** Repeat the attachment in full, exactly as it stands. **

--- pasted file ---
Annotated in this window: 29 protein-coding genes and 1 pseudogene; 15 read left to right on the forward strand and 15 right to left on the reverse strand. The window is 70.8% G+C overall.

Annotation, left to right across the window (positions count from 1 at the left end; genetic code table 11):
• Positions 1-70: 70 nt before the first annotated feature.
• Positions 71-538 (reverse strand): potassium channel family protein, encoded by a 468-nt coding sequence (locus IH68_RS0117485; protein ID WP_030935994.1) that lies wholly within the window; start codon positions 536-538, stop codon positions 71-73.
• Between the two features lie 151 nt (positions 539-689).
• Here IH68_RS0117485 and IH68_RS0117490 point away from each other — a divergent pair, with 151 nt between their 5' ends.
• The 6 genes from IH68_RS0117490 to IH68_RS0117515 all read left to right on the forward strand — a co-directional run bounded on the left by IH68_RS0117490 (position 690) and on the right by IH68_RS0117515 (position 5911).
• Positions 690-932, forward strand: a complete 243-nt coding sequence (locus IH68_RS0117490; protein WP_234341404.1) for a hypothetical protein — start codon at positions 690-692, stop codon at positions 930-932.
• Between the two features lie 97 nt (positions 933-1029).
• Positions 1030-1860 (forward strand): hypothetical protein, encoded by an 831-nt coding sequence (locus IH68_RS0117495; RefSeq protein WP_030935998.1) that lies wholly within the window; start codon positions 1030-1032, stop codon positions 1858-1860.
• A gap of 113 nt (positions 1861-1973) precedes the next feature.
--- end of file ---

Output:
Annotated in this window: 29 protein-coding genes and 1 pseudogene; 15 read left to right on the forward strand and 15 right to left on the reverse strand. The window is 70.8% G+C overall.

Annotation, left to right across the window (positions count from 1 at the left end; genetic code table 11):
• Positions 1-70: 70 nt before the first annotated feature.
• Positions 71-538 (reverse strand): potassium channel family protein, encoded by a 468-nt coding sequence (locus IH68_RS0117485; protein ID WP_030935994.1) that lies wholly within the window; start codon positions 536-538, stop codon positions 71-73.
• Between the two features lie 151 nt (positions 539-689).
• Here IH68_RS0117485 and IH68_RS0117490 point away from each other — a divergent pair, with 151 nt between their 5' ends.
• The 6 genes from IH68_RS0117490 to IH68_RS0117515 all read left to right on the forward strand — a co-directional run bounded on the left by IH68_RS0117490 (position 690) and on the right by IH68_RS0117515 (position 5911).
• Positions 690-932, forward strand: a complete 243-nt coding sequence (locus IH68_RS0117490; protein WP_234341404.1) for a hypothetical protein — start codon at positions 690-692, stop codon at positions 930-932.
• Between the two features lie 97 nt (positions 933-1029).
• Positions 1030-1860 (forward strand): hypothetical protein, encoded by an 831-nt coding sequence (locus IH68_RS0117495; RefSeq protein WP_030935998.1) that lies wholly within the window; start codon positions 1030-1032, stop codon positions 1858-1860.
• A gap of 113 nt (positions 1861-1973) precedes the next feature.